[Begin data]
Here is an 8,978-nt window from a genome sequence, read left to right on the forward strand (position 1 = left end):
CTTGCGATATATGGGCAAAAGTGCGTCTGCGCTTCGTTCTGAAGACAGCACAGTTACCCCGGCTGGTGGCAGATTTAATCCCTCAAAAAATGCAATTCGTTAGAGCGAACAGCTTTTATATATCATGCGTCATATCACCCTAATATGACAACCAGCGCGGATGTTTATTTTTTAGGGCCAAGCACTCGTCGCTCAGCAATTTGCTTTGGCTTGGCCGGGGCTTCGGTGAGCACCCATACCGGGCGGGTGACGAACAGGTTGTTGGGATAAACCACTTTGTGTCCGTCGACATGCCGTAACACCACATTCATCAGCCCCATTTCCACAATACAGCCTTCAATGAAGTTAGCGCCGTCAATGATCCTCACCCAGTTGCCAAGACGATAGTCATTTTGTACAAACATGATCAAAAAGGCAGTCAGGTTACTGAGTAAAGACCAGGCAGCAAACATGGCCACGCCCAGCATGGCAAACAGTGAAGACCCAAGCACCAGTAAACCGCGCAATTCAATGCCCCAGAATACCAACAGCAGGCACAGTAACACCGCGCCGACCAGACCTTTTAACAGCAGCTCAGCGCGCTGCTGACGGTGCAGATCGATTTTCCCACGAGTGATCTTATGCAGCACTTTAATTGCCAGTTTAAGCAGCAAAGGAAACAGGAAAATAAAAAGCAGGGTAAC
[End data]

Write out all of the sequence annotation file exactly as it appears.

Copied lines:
Here is an 8,978-nt window from a genome sequence, read left to right on the forward strand (position 1 = left end):
CTTGCGATATATGGGCAAAAGTGCGTCTGCGCTTCGTTCTGAAGACAGCACAGTTACCCCGGCTGGTGGCAGATTTAATCCCTCAAAAAATGCAATTCGTTAGAGCGAACAGCTTTTATATATCATGCGTCATATCACCCTAATATGACAACCAGCGCGGATGTTTATTTTTTAGGGCCAAGCACTCGTCGCTCAGCAATTTGCTTTGGCTTGGCCGGGGCTTCGGTGAGCACCCATACCGGGCGGGTGACGAACAGGTTGTTGGGATAAACCACTTTGTGTCCGTCGACATGCCGTAACACCACATTCATCAGCCCCATTTCCACAATACAGCCTTCAATGAAGTTAGCGCCGTCAATGATCCTCACCCAGTTGCCAAGACGATAGTCATTTTGTACAAACATGATCAAAAAGGCAGTCAGGTTACTGAGTAAAGACCAGGCAGCAAACATGGCCACGCCCAGCATGGCAAACAGTGAAGACCCAAGCACCAGTAAACCGCGCAATTCAATGCCCCAGAATACCAACAGCAGGCACAGTAACACCGCGCCGACCAGACCTTTTAACAGCAGCTCAGCGCGCTGCTGACGGTGCAGATCGATTTTCCCACGAGTGATCTTATGCAGCACTTTAATTGCCAGTTTAAGCAGCAAAGGAAACAGGAAAATAAAAAGCAGGGTAAC